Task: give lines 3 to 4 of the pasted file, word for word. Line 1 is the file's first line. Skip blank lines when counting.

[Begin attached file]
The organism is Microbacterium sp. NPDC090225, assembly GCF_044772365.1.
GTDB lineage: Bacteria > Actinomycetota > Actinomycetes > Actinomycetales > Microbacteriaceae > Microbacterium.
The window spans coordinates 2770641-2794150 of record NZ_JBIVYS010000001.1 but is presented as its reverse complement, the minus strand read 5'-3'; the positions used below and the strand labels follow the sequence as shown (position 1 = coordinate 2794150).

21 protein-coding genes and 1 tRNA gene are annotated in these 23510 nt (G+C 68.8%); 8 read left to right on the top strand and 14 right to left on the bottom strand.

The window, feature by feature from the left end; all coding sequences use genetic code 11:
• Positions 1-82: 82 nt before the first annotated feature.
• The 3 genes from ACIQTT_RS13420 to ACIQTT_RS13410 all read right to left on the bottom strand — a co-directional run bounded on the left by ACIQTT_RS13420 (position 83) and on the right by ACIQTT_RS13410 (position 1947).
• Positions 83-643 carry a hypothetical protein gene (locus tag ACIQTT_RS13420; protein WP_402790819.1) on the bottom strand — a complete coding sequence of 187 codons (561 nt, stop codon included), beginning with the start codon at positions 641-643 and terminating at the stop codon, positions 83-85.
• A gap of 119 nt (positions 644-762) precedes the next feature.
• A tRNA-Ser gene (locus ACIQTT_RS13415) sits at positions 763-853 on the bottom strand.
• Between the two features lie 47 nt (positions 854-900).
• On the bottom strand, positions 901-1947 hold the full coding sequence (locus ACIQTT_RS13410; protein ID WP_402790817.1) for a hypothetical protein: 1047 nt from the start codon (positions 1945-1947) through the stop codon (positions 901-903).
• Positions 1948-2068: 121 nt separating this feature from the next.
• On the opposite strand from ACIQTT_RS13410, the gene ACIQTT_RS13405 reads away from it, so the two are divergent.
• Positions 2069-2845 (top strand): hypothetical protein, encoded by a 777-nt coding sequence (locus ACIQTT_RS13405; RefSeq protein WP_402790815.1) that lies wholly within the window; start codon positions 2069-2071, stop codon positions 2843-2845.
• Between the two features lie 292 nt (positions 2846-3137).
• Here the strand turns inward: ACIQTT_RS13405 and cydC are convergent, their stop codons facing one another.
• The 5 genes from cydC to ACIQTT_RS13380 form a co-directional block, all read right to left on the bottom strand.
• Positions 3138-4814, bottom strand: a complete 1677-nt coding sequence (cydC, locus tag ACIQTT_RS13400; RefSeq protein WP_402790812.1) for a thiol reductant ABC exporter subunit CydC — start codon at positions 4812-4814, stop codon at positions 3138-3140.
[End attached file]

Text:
The window spans coordinates 2770641-2794150 of record NZ_JBIVYS010000001.1 but is presented as its reverse complement, the minus strand read 5'-3'; the positions used below and the strand labels follow the sequence as shown (position 1 = coordinate 2794150).

21 protein-coding genes and 1 tRNA gene are annotated in these 23510 nt (G+C 68.8%); 8 read left to right on the top strand and 14 right to left on the bottom strand.